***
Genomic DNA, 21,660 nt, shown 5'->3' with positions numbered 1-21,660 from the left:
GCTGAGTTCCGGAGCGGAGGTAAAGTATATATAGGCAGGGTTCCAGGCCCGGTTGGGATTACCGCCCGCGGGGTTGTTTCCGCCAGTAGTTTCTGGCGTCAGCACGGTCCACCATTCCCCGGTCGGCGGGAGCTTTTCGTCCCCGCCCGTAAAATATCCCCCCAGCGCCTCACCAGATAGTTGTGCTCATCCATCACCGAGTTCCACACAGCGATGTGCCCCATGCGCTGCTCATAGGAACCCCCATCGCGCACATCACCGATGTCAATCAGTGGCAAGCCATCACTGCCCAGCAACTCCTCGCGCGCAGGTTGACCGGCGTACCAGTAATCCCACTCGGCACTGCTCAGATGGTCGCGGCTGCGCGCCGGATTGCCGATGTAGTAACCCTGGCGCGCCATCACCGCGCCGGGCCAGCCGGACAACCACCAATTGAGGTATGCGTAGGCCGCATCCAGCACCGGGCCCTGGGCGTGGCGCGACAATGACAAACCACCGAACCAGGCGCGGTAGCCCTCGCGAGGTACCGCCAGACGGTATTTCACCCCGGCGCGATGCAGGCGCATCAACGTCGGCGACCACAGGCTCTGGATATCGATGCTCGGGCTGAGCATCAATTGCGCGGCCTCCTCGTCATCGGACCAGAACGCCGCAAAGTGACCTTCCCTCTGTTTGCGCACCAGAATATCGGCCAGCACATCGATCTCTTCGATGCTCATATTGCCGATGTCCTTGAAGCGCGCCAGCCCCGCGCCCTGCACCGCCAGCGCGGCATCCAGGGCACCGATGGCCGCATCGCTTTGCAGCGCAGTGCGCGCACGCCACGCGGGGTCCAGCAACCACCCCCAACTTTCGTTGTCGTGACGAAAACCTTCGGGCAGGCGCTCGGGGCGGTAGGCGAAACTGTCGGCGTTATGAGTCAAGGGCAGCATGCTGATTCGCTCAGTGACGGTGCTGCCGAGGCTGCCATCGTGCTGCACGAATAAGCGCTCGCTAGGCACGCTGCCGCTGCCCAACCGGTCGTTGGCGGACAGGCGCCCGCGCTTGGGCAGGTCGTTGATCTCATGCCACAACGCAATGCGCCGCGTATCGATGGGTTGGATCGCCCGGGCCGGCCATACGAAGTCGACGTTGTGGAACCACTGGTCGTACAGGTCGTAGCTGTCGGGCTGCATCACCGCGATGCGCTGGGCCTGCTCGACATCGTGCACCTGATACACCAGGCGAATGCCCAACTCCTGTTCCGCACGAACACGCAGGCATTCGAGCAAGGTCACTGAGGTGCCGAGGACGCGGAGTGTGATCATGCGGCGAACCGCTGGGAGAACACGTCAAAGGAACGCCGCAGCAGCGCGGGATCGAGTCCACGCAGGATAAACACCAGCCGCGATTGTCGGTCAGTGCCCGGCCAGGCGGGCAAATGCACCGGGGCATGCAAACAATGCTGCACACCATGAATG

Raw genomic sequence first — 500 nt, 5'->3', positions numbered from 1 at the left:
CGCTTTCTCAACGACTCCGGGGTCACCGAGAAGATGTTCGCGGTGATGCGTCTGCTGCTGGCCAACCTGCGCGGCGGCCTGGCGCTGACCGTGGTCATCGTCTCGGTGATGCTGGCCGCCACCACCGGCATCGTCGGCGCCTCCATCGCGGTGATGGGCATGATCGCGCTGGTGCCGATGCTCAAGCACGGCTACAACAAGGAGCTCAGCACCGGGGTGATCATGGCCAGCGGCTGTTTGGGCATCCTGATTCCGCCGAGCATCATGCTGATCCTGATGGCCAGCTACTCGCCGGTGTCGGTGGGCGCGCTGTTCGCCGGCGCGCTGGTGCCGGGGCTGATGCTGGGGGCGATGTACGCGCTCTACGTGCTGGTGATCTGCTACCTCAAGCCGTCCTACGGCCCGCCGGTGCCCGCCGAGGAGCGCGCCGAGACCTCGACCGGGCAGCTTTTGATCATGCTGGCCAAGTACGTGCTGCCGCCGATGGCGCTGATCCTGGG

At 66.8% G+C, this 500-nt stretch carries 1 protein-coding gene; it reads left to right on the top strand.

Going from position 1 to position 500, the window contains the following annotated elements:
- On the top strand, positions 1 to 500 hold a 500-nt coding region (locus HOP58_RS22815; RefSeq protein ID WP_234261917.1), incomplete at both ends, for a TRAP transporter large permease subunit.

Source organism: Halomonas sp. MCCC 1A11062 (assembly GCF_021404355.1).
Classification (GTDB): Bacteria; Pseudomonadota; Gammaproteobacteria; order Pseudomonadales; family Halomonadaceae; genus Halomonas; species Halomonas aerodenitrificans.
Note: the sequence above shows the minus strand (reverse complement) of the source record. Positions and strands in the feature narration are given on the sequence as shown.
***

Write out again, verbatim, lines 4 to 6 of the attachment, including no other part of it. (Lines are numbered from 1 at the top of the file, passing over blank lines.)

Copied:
CGCTTTCTCAACGACTCCGGGGTCACCGAGAAGATGTTCGCGGTGATGCGTCTGCTGCTGGCCAACCTGCGCGGCGGCCTGGCGCTGACCGTGGTCATCGTCTCGGTGATGCTGGCCGCCACCACCGGCATCGTCGGCGCCTCCATCGCGGTGATGGGCATGATCGCGCTGGTGCCGATGCTCAAGCACGGCTACAACAAGGAGCTCAGCACCGGGGTGATCATGGCCAGCGGCTGTTTGGGCATCCTGATTCCGCCGAGCATCATGCTGATCCTGATGGCCAGCTACTCGCCGGTGTCGGTGGGCGCGCTGTTCGCCGGCGCGCTGGTGCCGGGGCTGATGCTGGGGGCGATGTACGCGCTCTACGTGCTGGTGATCTGCTACCTCAAGCCGTCCTACGGCCCGCCGGTGCCCGCCGAGGAGCGCGCCGAGACCTCGACCGGGCAGCTTTTGATCATGCTGGCCAAGTACGTGCTGCCGCCGATGGCGCTGATCCTGGG

At 66.8% G+C, this 500-nt stretch carries 1 protein-coding gene; it reads left to right on the top strand.

Going from position 1 to position 500, the window contains the following annotated elements: